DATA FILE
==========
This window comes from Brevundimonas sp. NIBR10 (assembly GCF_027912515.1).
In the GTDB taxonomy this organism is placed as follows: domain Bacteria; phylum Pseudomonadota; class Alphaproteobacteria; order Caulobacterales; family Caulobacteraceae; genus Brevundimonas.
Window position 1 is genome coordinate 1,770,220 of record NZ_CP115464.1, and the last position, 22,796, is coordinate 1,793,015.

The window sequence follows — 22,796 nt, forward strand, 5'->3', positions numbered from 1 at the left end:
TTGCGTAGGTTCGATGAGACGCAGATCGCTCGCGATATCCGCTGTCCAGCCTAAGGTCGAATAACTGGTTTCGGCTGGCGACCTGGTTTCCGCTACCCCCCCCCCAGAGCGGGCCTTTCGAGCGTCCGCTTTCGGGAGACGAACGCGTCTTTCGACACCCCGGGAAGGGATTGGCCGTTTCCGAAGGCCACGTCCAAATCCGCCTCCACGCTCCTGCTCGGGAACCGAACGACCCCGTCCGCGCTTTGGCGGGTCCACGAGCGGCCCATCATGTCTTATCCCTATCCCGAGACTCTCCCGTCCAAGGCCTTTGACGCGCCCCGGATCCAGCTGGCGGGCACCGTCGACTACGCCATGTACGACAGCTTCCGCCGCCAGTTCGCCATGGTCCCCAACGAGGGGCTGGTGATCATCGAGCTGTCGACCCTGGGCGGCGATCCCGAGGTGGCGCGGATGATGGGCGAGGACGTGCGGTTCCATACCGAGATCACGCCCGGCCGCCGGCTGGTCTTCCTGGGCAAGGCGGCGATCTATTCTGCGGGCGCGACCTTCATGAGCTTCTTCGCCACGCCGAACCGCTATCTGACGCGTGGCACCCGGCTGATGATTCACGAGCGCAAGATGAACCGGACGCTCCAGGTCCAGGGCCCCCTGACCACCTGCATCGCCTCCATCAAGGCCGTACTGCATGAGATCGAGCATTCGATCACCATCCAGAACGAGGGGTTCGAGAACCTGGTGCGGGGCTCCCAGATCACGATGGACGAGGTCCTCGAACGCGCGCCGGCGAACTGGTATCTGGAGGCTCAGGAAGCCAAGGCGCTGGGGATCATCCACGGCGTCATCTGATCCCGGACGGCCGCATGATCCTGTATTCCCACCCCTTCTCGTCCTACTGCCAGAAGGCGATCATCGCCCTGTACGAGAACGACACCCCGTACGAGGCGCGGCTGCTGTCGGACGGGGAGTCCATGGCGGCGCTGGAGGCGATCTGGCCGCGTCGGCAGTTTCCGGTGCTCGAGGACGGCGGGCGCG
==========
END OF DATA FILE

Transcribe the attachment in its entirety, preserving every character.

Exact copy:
This window comes from Brevundimonas sp. NIBR10 (assembly GCF_027912515.1).
In the GTDB taxonomy this organism is placed as follows: domain Bacteria; phylum Pseudomonadota; class Alphaproteobacteria; order Caulobacterales; family Caulobacteraceae; genus Brevundimonas.
Window position 1 is genome coordinate 1,770,220 of record NZ_CP115464.1, and the last position, 22,796, is coordinate 1,793,015.

The window sequence follows — 22,796 nt, forward strand, 5'->3', positions numbered from 1 at the left end:
TTGCGTAGGTTCGATGAGACGCAGATCGCTCGCGATATCCGCTGTCCAGCCTAAGGTCGAATAACTGGTTTCGGCTGGCGACCTGGTTTCCGCTACCCCCCCCCCAGAGCGGGCCTTTCGAGCGTCCGCTTTCGGGAGACGAACGCGTCTTTCGACACCCCGGGAAGGGATTGGCCGTTTCCGAAGGCCACGTCCAAATCCGCCTCCACGCTCCTGCTCGGGAACCGAACGACCCCGTCCGCGCTTTGGCGGGTCCACGAGCGGCCCATCATGTCTTATCCCTATCCCGAGACTCTCCCGTCCAAGGCCTTTGACGCGCCCCGGATCCAGCTGGCGGGCACCGTCGACTACGCCATGTACGACAGCTTCCGCCGCCAGTTCGCCATGGTCCCCAACGAGGGGCTGGTGATCATCGAGCTGTCGACCCTGGGCGGCGATCCCGAGGTGGCGCGGATGATGGGCGAGGACGTGCGGTTCCATACCGAGATCACGCCCGGCCGCCGGCTGGTCTTCCTGGGCAAGGCGGCGATCTATTCTGCGGGCGCGACCTTCATGAGCTTCTTCGCCACGCCGAACCGCTATCTGACGCGTGGCACCCGGCTGATGATTCACGAGCGCAAGATGAACCGGACGCTCCAGGTCCAGGGCCCCCTGACCACCTGCATCGCCTCCATCAAGGCCGTACTGCATGAGATCGAGCATTCGATCACCATCCAGAACGAGGGGTTCGAGAACCTGGTGCGGGGCTCCCAGATCACGATGGACGAGGTCCTCGAACGCGCGCCGGCGAACTGGTATCTGGAGGCTCAGGAAGCCAAGGCGCTGGGGATCATCCACGGCGTCATCTGATCCCGGACGGCCGCATGATCCTGTATTCCCACCCCTTCTCGTCCTACTGCCAGAAGGCGATCATCGCCCTGTACGAGAACGACACCCCGTACGAGGCGCGGCTGCTGTCGGACGGGGAGTCCATGGCGGCGCTGGAGGCGATCTGGCCGCGTCGGCAGTTTCCGGTGCTCGAGGACGGCGGGCGCG